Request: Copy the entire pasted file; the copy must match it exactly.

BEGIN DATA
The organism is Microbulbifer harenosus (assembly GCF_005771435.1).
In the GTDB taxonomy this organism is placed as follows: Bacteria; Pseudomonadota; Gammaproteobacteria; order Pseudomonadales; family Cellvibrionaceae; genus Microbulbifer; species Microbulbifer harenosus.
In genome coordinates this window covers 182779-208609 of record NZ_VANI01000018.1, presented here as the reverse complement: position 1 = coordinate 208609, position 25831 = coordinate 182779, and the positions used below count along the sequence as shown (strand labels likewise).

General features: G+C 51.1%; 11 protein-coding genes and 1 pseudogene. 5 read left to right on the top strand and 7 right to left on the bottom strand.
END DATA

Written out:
The organism is Microbulbifer harenosus (assembly GCF_005771435.1).
In the GTDB taxonomy this organism is placed as follows: Bacteria; Pseudomonadota; Gammaproteobacteria; order Pseudomonadales; family Cellvibrionaceae; genus Microbulbifer; species Microbulbifer harenosus.
In genome coordinates this window covers 182779-208609 of record NZ_VANI01000018.1, presented here as the reverse complement: position 1 = coordinate 208609, position 25831 = coordinate 182779, and the positions used below count along the sequence as shown (strand labels likewise).

General features: G+C 51.1%; 11 protein-coding genes and 1 pseudogene. 5 read left to right on the top strand and 7 right to left on the bottom strand.